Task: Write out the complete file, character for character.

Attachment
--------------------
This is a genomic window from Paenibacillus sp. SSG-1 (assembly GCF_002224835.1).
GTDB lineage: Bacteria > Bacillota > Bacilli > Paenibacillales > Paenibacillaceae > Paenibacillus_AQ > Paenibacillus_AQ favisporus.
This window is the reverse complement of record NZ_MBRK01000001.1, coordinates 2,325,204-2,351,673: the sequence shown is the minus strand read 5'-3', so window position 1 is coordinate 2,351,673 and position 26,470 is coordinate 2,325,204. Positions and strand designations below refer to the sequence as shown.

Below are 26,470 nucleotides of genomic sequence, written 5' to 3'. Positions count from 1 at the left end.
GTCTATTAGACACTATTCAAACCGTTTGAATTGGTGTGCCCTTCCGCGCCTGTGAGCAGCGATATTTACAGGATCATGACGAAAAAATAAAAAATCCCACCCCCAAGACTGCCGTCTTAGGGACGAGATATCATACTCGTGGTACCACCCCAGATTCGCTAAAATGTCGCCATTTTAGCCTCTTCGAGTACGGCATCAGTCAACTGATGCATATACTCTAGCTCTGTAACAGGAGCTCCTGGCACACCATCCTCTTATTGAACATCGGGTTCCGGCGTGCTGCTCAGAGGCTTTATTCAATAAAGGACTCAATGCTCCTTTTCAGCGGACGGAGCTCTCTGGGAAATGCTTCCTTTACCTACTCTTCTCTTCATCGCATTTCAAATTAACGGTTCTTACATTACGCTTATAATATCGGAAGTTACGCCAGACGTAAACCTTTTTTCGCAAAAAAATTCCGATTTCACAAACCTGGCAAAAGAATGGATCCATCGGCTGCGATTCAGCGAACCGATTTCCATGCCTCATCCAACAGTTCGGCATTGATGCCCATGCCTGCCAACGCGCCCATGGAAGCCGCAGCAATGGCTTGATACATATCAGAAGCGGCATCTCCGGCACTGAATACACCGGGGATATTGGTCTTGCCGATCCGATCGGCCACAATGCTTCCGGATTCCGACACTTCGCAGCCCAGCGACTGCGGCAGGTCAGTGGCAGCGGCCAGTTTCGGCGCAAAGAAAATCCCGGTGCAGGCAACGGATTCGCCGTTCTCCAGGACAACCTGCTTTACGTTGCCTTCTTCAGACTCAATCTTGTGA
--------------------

This is a genomic window from Paenibacillus sp. SSG-1 (assembly GCF_002224835.1).
GTDB lineage: Bacteria > Bacillota > Bacilli > Paenibacillales > Paenibacillaceae > Paenibacillus_AQ > Paenibacillus_AQ favisporus.
This window is the reverse complement of record NZ_MBRK01000001.1, coordinates 2,325,204-2,351,673: the sequence shown is the minus strand read 5'-3', so window position 1 is coordinate 2,351,673 and position 26,470 is coordinate 2,325,204. Positions and strand designations below refer to the sequence as shown.

Below are 26,470 nucleotides of genomic sequence, written 5' to 3'. Positions count from 1 at the left end.
GTCTATTAGACACTATTCAAACCGTTTGAATTGGTGTGCCCTTCCGCGCCTGTGAGCAGCGATATTTACAGGATCATGACGAAAAAATAAAAAATCCCACCCCCAAGACTGCCGTCTTAGGGACGAGATATCATACTCGTGGTACCACCCCAGATTCGCTAAAATGTCGCCATTTTAGCCTCTTCGAGTACGGCATCAGTCAACTGATGCATATACTCTAGCTCTGTAACAGGAGCTCCTGGCACACCATCCTCTTATTGAACATCGGGTTCCGGCGTGCTGCTCAGAGGCTTTATTCAATAAAGGACTCAATGCTCCTTTTCAGCGGACGGAGCTCTCTGGGAAATGCTTCCTTTACCTACTCTTCTCTTCATCGCATTTCAAATTAACGGTTCTTACATTACGCTTATAATATCGGAAGTTACGCCAGACGTAAACCTTTTTTCGCAAAAAAATTCCGATTTCACAAACCTGGCAAAAGAATGGATCCATCGGCTGCGATTCAGCGAACCGATTTCCATGCCTCATCCAACAGTTCGGCATTGATGCCCATGCCTGCCAACGCGCCCATGGAAGCCGCAGCAATGGCTTGATACATATCAGAAGCGGCATCTCCGGCACTGAATACACCGGGGATATTGGTCTTGCCGATCCGATCGGCCACAATGCTTCCGGATTCCGACACTTCGCAGCCCAGCGACTGCGGCAGGTCAGTGGCAGCGGCCAGTTTCGGCGCAAAGAAAATCCCGGTGCAGGCAACGGATTCGCCGTTCTCCAGGACAACCTGCTTTACGTTGCCTTCTTCAGACTCAATCTTGTGA